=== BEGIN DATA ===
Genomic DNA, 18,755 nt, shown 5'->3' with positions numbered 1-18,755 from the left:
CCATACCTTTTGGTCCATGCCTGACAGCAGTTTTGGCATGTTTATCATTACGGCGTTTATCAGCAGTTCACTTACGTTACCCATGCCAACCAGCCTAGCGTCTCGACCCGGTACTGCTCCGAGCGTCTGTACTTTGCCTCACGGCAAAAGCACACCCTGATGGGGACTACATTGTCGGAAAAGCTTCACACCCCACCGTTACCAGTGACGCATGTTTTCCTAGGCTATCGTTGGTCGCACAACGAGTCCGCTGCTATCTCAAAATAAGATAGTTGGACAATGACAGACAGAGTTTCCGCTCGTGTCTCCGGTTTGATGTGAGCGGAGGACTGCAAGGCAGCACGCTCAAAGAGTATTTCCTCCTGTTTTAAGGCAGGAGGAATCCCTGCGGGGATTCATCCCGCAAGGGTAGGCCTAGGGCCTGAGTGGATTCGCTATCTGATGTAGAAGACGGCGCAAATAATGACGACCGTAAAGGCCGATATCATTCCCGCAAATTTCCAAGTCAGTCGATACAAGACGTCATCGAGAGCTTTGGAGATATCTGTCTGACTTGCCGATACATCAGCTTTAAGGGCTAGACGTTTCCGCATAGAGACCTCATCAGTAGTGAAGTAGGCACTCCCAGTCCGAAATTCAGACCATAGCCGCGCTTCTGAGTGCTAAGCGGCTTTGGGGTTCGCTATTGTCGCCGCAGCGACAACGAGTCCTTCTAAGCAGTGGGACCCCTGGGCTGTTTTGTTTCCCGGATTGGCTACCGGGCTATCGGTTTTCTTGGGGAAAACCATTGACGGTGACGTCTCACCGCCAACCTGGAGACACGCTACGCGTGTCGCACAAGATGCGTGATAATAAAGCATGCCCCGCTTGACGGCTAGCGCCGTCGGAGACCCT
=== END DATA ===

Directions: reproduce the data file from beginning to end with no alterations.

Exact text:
Genomic DNA, 18,755 nt, shown 5'->3' with positions numbered 1-18,755 from the left:
CCATACCTTTTGGTCCATGCCTGACAGCAGTTTTGGCATGTTTATCATTACGGCGTTTATCAGCAGTTCACTTACGTTACCCATGCCAACCAGCCTAGCGTCTCGACCCGGTACTGCTCCGAGCGTCTGTACTTTGCCTCACGGCAAAAGCACACCCTGATGGGGACTACATTGTCGGAAAAGCTTCACACCCCACCGTTACCAGTGACGCATGTTTTCCTAGGCTATCGTTGGTCGCACAACGAGTCCGCTGCTATCTCAAAATAAGATAGTTGGACAATGACAGACAGAGTTTCCGCTCGTGTCTCCGGTTTGATGTGAGCGGAGGACTGCAAGGCAGCACGCTCAAAGAGTATTTCCTCCTGTTTTAAGGCAGGAGGAATCCCTGCGGGGATTCATCCCGCAAGGGTAGGCCTAGGGCCTGAGTGGATTCGCTATCTGATGTAGAAGACGGCGCAAATAATGACGACCGTAAAGGCCGATATCATTCCCGCAAATTTCCAAGTCAGTCGATACAAGACGTCATCGAGAGCTTTGGAGATATCTGTCTGACTTGCCGATACATCAGCTTTAAGGGCTAGACGTTTCCGCATAGAGACCTCATCAGTAGTGAAGTAGGCACTCCCAGTCCGAAATTCAGACCATAGCCGCGCTTCTGAGTGCTAAGCGGCTTTGGGGTTCGCTATTGTCGCCGCAGCGACAACGAGTCCTTCTAAGCAGTGGGACCCCTGGGCTGTTTTGTTTCCCGGATTGGCTACCGGGCTATCGGTTTTCTTGGGGAAAACCATTGACGGTGACGTCTCACCGCCAACCTGGAGACACGCTACGCGTGTCGCACAAGATGCGTGATAATAAAGCATGCCCCGCTTGACGGCTAGCGCCGTCGGAGACCCT